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3 details about the Tesla Cybertruck that are particularly strange

Joel Stocksdale

When the Tesla Cybertruck was revealed, my gut reaction — like a lot of people's — was not positive, even though I generally enjoy bold car design and love many wedgie, edgy sports cars and concepts. So for the past few weeks I've been staring at Tesla's stainless-steel wonder, trying to figure out what it's missing. I've found a few areas that let the design down, but also a sense that the overall structure has promise.

1. It's oversimplified

It's trying to be minimalistic — but it comes off as crude. Compare it to the Kode 0 shown below, which isn't just a straight wedge. Look closely, and you can see a very light arch to its profile, and nearly every body panel has a little bit of curvature. It even has round wheel arches. It still has a futuristic and angular shape, but those subtle curves give it a finished, sophisticated look. Someone clearly did much more than assemble some flat sheets of steel and glass.

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By contrast, the Cybertruck's unbroken planes look bulky or unfinished. An example is the tailgate. Areas like this could really benefit from some detail. Perhaps an extra crease or two, or some sections of different materials or textures. Spelling out the Tesla name would be a great option — the Tesla logo font has an angular, minimal look that's a perfect complement to the Cybertruck's overall design. Small details like these would add welcome visual interest and make it look more like a finished product.

2. It has unresolved and awkward lines

When a design is this simplified, any details that don't mesh perfectly stand out. One example is the intersection of the front bumper, fender flares and the panel that would house a grille if it were an internal combustion car. It even looks like the fender flare was given a quick hack at the end to get it to fit on the truck. It's a busy corner, with several lines all intersecting seemingly more by chance than on purpose.

Another incongruous area is the greenhouse. The front and rear windows are almost perfectly flush with the steel. So seeing the side windows sunken into the doors is jarring. Obviously the windows have to be able to roll down, but most modern cars have windows that are within millimeters, not inches, of the edges of the pillars. If, for some reason, it's not possible to bring the glass out farther, Tesla could potentially make the angle from the window to the sheetmetal less abrupt. The fender flares similarly seem to jut out from the body and look thin. This doesn't fit with the chunky, faceted design. Having a wider angle from the metal to the plastic would help them look less tacked-on.

3. It's impractical

A truck's utility is its purpose for existing, even nowadays when many trucks don't haul much more than a family sedan could. And though Tesla's fastback bed is striking, there are reasons most trucks have a simple rectangular bed, and one that's separate from the cab rather than part of a unibody. That basic shape allows for relatively easy access to the bed at any point around the sides. When loading cargo in the front of the bed, you shouldn't need to climb a ladder or to jump up into the bed to reach it. The simple shape is also very accommodating of all variety of accessories such as toolboxes, utility racks, truck caps and more.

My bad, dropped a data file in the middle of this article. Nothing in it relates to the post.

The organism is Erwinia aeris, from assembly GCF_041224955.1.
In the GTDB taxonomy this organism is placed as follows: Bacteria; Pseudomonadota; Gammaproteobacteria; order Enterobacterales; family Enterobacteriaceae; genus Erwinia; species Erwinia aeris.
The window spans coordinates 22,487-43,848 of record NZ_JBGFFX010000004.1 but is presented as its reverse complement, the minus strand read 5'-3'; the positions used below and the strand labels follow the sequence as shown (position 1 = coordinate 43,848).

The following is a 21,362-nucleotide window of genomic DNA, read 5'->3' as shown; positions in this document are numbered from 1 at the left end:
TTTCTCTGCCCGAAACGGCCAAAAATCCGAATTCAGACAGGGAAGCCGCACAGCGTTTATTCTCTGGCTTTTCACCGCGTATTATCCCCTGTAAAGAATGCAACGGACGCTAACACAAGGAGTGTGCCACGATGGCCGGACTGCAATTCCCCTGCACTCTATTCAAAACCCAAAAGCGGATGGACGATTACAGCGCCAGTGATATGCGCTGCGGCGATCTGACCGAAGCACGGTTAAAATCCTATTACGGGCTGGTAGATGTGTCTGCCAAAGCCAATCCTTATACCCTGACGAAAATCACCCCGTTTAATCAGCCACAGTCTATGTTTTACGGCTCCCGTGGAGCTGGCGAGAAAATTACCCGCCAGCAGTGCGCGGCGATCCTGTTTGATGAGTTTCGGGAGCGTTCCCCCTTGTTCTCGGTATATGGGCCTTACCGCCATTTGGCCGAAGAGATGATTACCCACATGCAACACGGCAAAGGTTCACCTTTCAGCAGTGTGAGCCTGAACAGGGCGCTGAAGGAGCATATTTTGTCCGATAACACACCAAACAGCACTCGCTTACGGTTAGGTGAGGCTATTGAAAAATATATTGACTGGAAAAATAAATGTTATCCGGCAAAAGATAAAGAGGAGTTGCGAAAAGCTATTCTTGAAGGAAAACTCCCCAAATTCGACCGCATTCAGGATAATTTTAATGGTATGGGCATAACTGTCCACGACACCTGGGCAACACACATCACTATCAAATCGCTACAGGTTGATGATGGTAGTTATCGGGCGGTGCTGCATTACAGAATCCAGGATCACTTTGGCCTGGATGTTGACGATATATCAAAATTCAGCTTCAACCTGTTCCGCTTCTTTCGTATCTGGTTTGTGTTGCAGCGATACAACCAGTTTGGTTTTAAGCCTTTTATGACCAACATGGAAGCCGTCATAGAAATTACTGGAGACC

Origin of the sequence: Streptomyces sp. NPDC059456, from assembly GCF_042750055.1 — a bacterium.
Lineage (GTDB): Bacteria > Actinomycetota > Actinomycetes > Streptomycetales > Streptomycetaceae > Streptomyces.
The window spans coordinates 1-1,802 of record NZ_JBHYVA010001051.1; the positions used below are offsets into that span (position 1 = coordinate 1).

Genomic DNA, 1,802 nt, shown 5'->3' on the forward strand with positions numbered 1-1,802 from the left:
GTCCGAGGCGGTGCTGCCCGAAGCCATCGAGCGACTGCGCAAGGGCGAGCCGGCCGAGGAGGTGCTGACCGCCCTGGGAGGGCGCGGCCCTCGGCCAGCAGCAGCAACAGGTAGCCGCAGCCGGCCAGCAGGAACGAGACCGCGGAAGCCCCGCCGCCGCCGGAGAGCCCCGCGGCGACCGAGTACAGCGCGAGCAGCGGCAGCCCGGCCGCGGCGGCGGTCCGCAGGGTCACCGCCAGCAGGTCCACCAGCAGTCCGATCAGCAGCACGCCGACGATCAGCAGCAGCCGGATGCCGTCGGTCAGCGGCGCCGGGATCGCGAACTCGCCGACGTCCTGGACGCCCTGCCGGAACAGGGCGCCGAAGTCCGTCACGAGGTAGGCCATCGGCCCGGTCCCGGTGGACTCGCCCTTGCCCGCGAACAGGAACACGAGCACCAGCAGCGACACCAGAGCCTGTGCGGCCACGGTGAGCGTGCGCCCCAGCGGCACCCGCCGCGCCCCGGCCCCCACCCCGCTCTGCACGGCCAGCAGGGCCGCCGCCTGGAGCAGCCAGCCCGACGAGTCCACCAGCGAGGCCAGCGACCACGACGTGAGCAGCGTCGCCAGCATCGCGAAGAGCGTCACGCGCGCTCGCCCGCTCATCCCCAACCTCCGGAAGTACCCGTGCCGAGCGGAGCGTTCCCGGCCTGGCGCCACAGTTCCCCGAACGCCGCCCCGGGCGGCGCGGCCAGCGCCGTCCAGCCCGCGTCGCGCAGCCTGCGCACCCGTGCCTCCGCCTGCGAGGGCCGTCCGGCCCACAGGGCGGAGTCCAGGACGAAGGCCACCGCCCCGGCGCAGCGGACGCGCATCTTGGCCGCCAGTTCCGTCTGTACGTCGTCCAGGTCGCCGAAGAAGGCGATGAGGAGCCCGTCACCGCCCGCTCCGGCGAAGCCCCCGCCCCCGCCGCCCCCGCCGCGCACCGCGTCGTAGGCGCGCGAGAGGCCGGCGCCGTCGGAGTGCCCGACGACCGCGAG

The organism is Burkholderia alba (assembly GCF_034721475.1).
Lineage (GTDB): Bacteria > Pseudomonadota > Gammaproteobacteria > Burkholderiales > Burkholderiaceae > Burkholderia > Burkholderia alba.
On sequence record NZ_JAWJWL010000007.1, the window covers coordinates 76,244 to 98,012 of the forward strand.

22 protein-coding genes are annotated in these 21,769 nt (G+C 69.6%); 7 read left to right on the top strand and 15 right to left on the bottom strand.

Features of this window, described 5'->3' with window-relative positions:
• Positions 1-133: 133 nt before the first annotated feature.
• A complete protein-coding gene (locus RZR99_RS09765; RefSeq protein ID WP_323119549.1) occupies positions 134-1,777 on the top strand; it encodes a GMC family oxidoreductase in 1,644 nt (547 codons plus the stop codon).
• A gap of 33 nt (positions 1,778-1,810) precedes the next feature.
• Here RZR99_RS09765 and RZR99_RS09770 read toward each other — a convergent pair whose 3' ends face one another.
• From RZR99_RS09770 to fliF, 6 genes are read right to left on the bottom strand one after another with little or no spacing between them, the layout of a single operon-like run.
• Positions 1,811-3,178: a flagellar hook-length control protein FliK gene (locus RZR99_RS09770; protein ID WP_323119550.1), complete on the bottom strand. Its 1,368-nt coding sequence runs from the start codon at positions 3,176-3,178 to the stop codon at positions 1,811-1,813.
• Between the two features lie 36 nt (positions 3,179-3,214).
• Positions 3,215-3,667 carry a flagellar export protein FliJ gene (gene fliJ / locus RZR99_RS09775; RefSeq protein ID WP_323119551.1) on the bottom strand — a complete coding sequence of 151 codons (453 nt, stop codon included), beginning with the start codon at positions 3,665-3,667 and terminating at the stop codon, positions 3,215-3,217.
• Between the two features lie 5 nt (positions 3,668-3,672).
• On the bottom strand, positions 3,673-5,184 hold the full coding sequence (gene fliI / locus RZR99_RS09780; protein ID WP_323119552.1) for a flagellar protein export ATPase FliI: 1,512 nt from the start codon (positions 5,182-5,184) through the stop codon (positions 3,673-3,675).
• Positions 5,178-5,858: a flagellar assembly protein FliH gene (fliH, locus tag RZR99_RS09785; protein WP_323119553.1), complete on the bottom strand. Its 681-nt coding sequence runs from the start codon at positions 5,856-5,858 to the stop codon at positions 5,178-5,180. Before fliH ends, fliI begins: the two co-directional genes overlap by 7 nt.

Certainly there's some variation that aftermarket companies have to adjust to, but it's simpler to make something a little wider or taller than figuring something out for a different shape altogether. And having a separate bed allows for easy upfitting with unique sections such as utility boxes or even ambulance or bus sections. I don't doubt that some amount of accessories will be available for the Tesla Cybertruck, Tesla even showcased concept accessories. But the shape does limit aftermarket opportunities, and the Cybertruck almost certainly won't make inroads with commercial buyers or people who use their trucks for traditional work. As Paul Galloway of the Museum of Modern Art says in the article that accompanies this one, “Farmers don't need a ‘nearly impenetrable exoskeleton’ or ‘armor glass.’" What they need is plain old usability.

Credit where it's due

Even though the Cybertruck has issues, I have come to appreciate it more. In particular, it's fun to see the extreme lines and angles of old supercars adapted to what could become a mass-market vehicle. It does have some clever functional details, too, particularly the ramp tailgate. We haven't seen anything like that since the Chevy Corvair rampside pickup of the 1960s. Basically, the Cybertruck is a solid starting point. With refinement, it could become a significant piece of automotive design — and because the truck as presented was missing key production details such as windshield wipers, side mirrors and corner reflectors, Tesla is surely refining it at this very moment.